Tuesday, May 26, 2009

South Dakota volunteers work to preserve cemeteries

This article highlights the work of volunteers who help keep up cemeteries in South Dakota.

Old cemeteries meet new development

Here's a nice overview story from Arkansas' Morning News about the tug of war between old cemeteries and new development. Quoted in the article is Paula Marinoni, a preservation advocate and real estate executive broker:
It’s everybody’s issue, not just a developer issue. The onus is on the
entire community. It’s a matter of ethical responsibility for the

Wednesday, May 13, 2009

Green means go -- and green should mean cemeteries

By Deborah Woodell
Whistling Past the Graveyard

THE WORLD is turning many shades of green as society struggles with a collapsing economy and strives to build a new, sustainable, 21st-century economy.

President Barack Obama is leading the charge for green jobs and a new green economy. No longer is green solely the purview of leftist, tree-hugging types. Now, green is being embraced by all walks of life as we strive for a new way of living.

Within this conversation is an element that still takes green in the most literal sense. All over the country, communities are recognizing the value of green space and taking steps to create new green spaces and/or preserve what's there. And very often, what's there is a cemetery.

Cemeteries were at the heart of the earliest communities in America; in Philadelphia, where I work, Founding Father Benjamin Franklin's grave is in a cemetery in the heart of Old City, offering passers-by the opportunity to enter this small sanctuary of solace. The rural cemetery movement of the 19th century sent many graveyards out into the countryside, where visitors communed with nature while mourning the dead. Now, many of those same places -- which once were in the middle of nowhere -- are in the middle of sprawl.

Now, as communities strive to make "green connections" within their "gray communities, cemeteries should be integral parts of the process.

In some places, they are. Philadelphia includes cemeteries in its GreenPlan Philadelphia project. Lowell, Massachusetts, includes cemeteries in its plan for the Concord River Greenway. Salisbury, North Carolina, includes the Memorial Park Cemetery in its Greenway project; this portion of the Greenway is sponsored by a funeral home and "includes a bridge and encircles a scenic lake with visible wildlife." Indeed, a Google search of cemetery and greenway produces more than 43,000 hits. But unfortunately, the results seem mostly anecdotal; a town here, a neighborhood there.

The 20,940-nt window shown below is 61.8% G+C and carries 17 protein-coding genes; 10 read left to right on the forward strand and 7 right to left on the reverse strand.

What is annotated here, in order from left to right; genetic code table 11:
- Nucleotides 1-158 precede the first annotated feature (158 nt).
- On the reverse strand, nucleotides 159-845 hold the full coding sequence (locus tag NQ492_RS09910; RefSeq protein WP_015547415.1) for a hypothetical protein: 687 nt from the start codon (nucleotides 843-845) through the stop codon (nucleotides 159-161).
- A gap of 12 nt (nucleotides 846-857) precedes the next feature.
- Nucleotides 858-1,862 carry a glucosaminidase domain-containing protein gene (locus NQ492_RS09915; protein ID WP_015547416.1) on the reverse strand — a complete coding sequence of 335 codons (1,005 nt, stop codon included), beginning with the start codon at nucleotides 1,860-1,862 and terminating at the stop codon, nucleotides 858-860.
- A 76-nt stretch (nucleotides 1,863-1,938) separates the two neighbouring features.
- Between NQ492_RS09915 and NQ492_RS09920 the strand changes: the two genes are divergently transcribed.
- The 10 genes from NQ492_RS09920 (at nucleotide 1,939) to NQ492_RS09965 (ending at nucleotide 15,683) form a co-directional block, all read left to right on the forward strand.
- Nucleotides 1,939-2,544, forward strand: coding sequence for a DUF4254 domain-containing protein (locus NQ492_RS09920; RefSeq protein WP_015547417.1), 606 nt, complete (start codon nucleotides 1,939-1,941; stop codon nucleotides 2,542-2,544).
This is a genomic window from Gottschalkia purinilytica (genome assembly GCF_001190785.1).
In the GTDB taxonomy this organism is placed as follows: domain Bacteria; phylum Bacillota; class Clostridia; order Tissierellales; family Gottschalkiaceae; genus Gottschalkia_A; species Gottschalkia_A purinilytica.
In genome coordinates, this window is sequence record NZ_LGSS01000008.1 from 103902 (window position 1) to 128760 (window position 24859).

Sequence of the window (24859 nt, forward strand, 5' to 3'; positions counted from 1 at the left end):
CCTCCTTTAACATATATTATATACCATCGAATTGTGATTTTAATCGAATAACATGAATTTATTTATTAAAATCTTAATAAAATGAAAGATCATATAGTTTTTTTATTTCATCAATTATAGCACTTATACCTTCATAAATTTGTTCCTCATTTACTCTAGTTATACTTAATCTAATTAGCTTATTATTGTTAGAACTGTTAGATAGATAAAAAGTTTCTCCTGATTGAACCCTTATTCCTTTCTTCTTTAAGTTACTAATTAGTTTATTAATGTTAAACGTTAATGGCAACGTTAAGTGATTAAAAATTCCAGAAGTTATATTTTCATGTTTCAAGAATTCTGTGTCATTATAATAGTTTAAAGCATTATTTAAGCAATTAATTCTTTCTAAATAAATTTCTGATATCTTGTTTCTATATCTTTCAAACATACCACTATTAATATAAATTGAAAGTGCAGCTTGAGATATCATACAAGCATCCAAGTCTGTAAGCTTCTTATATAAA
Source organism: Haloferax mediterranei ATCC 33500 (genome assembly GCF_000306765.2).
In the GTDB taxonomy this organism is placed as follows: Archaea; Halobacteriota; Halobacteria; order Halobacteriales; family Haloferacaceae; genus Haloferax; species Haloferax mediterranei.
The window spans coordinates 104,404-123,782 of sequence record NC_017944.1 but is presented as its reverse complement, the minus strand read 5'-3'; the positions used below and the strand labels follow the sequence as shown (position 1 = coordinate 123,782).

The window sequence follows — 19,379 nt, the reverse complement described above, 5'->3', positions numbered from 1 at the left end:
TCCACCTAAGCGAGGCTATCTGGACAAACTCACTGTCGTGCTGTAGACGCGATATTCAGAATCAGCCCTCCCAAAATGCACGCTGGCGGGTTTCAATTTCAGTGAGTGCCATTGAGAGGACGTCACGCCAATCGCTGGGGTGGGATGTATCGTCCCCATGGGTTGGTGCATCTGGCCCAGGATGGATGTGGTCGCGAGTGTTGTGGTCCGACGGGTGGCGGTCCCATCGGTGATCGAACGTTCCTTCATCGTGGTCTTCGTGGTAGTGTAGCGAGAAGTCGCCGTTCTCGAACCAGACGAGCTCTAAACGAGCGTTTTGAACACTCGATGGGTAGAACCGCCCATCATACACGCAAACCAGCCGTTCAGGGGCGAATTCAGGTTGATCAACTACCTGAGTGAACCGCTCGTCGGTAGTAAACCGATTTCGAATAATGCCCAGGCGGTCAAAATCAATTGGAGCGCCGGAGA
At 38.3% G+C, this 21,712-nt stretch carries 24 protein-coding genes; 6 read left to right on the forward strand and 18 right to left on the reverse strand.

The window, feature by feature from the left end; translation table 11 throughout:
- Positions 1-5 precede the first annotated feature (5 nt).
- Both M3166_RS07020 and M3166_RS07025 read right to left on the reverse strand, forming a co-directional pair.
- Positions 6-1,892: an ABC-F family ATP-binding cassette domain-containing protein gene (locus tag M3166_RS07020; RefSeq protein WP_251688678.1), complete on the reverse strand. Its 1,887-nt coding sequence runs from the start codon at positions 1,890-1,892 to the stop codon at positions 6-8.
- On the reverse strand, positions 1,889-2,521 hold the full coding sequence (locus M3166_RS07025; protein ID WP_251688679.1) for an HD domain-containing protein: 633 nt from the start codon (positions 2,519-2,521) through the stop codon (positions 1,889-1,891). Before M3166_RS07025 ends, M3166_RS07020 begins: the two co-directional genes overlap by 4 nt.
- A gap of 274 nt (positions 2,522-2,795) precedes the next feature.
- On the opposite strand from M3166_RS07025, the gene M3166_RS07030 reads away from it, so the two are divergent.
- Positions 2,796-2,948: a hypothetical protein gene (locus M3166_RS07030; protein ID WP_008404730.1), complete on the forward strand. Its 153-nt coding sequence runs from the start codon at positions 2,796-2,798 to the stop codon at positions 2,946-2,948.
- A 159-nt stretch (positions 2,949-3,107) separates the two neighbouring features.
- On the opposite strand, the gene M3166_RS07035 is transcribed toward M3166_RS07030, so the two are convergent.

It's time to make cemeteries a key component of all greenways projects. Studies indicate that property values remain higher for homes near all kinds of open space, including cemeteries. In addition to the open-space value, cemeteries also provide cultural, historic and community links, become havens for wildlife, and, in some places, offer the only green space in the neighborhood.

Some criticism and fears of cemeteries are legitimate. Left unattended, cemeteries become sites of neglect and disrepair, or even vandalism and criminal activities. But fully incorporating cemeteries into greenways projects brings them into the mind-set, keeps them from becoming unattended, abandoned sites. Cemeteries become abandoned when no one cares; make them integral to your community's plans, and they won't become abandoned.

Less than two weeks from now, cemeteries will be front and center in our nation's consciousness, as we celebrate Memorial Day. Even the shabbiest ones get spruced up for this annual ritual. Yes, cemeteries are there for us to honor the dead. But cemeteries are for the living, too, and should be part of all plans to make our communities more livable.

Wednesday, May 6, 2009

Georgia town to take control of abandoned cemetery

Bainbridge, Georgia, is taking over an abandoned cemetery. Work has begun to begin condemnation procedures to take over the property

Archeologist wants to "locate Louisiana cemetery

An archeology professor from Michigan wants to use remote-sensing equipment to locate the graves in a pauper cemetery in Shreveport, Louisiana, that dates back to the Civil War.

Property rights vs. historic preservation

Greenville, South Carolina, is wrestling with historic preservation issues that could affect cemeteries. Funding is available for preservation measures -- but only if local standards match those of the states. Property-rights advocates say that this could give local historic preservationists powers even greater than eminent domain.

Ohio college students tackle cemetery project

A professor and students from Wooster College in Ohio are taking on the task of finding the actual location of a long-abandoned cemetery that holds the remains of early Mennonite members of the community.

Idaho cemetery desecrated by clearing project?

Law enforcement in Idaho is investigating whether a farm desecrated a cemetery by uprooting trees and performing other clearing tasks.

Ga. county finds itself struggling with abandoned cemetery

Officials in Bibb County, Ga., just discovered that they have no rules on handling abandoned cemeteries. The state has rules, which counties are free to adopt on their own. In this case, an abandoned cemetery has snarled plans to construct "a planned 1,000-acre residential and commercial development." Descendants of three of those buried in the Civil War-era graveyard object to moving graves.
Here is an opinion piece on the matter.